User Experience (UX)

User Experience (UX) is a person’s overall experience when interacting with a product, service, or system.1

It encompasses everything from how easy it is to use something to how pleasurable it is to interact with it.2

Visual Representation

User Experience UX Visual Representation


The goal of UX is to make sure people see value in what’s being offered to them.

Good UX boosts customer happiness and loyalty by making products more usable, easy to use, and enjoyable.

It also focuses on understanding and fulfilling users’ needs, aiming to give them such a good experience that they’ll want to keep using the product or brand.

Additionally, carefully planning the UX can guide customers’ interactions with the product, leading to better business results.3

Key Elements

Key components of UX are:

  • Usability: Can users easily find what they need and complete tasks?
  • Efficiency: Can users accomplish their goals quickly and without wasting time?
  • Utility: Does the product or service meet the user’s needs?
  • Accessibility: Can everyone use the product or service regardless of ability?
  • Enjoyment: Is the interaction with the product or service enjoyable?4

How It Works

UX ensures that products, systems, or services provide a seamless, intuitive, and enjoyable user experience.

It involves understanding users’ needs, preferences, and behaviors to design solutions that are not only usable but also delightful.

Here’s a simple way to look at how UX works:

  1. Learning About Users: First, determine who will use the product and what they need from it. You can ask them directly or watch how they use similar products.
  2. Designing: Then, create designs that try to solve the users’ problems in a simple and fun way. This might start with rough sketches and move on to making models of how the product will work.
  3. Testing with Real People: Show the design to some real users to see if they like it and can use it easily. If they have problems, it’s back to the drawing board.
  4. Making It Better: Use the feedback from testing to improve the design, ensuring it works well for the users.
  5. Bringing It to Life: Once the design is just right, it gets built for everyone to use. But even after it’s out, keep an eye on how people use it and make updates if needed.
  6. Making Sure Everyone Can Use It: The product must be easy for everyone to use, no matter their abilities or background.5


(UX) is used in almost every aspect of our digital lives and beyond, aiming to make products, services, and systems more enjoyable, intuitive, and accessible.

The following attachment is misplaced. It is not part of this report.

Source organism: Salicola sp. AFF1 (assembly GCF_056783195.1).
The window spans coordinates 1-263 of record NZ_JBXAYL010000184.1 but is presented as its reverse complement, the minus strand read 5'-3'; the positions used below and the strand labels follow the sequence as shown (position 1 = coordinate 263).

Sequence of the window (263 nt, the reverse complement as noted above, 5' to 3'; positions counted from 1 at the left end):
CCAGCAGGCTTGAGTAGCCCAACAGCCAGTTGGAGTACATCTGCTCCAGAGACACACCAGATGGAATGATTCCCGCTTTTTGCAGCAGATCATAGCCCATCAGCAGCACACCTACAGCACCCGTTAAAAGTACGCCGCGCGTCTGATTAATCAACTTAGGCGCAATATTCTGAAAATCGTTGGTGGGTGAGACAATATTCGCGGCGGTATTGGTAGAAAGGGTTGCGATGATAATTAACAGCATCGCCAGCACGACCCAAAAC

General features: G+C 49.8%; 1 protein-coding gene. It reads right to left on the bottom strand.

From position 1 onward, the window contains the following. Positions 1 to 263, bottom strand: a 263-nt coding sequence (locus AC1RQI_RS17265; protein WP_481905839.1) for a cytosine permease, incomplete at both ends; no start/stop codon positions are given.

Here’s where UX is commonly applied:

  • Websites and Web Applications: Designing layouts, navigation, and content that make websites easy and pleasant to use.
  • Mobile Apps: Ensuring apps are intuitive, responsive, and satisfying for users on various devices.
  • Software: Creating software interfaces that are logical, efficient, and meet the users’ needs.
  • E-commerce Platforms: Designing seamless online shopping experiences from browsing to checkout.6


Consider a sales funnel website for a software product.

If it’s set up well, it starts with an inviting landing page that showcases the software’s best features.

Then, it smoothly guides the user through features, customer reviews, and prices, with clear prompts (CTA) to proceed.

Every part of the site aims to answer the users’ questions and meet their needs, guiding them comfortably to try or buy the software without feeling pressured.

Related Terms


1. Wikimedia Foundation. (2024, April 8). User experience. Wikipedia.

2. Interaction Design Foundation. (2023b, October 19). What is user experience (UX) design? – updated 2023. The Interaction Design Foundation.

3. Department of Health and Human Services. (2014, February 19). User experience basics.

[^4]: Morville, P. (2024, April 10). The 7 factors that influence user experience. The Interaction Design Foundation.

5. Hensley, J. (2024, March 15). The Ultimate Guide to User Experience (UX) in 2024. EMERGE.

6. Nichols, K. P., Chesnut, D. (2014). UX For Dummies. Germany: Wiley.

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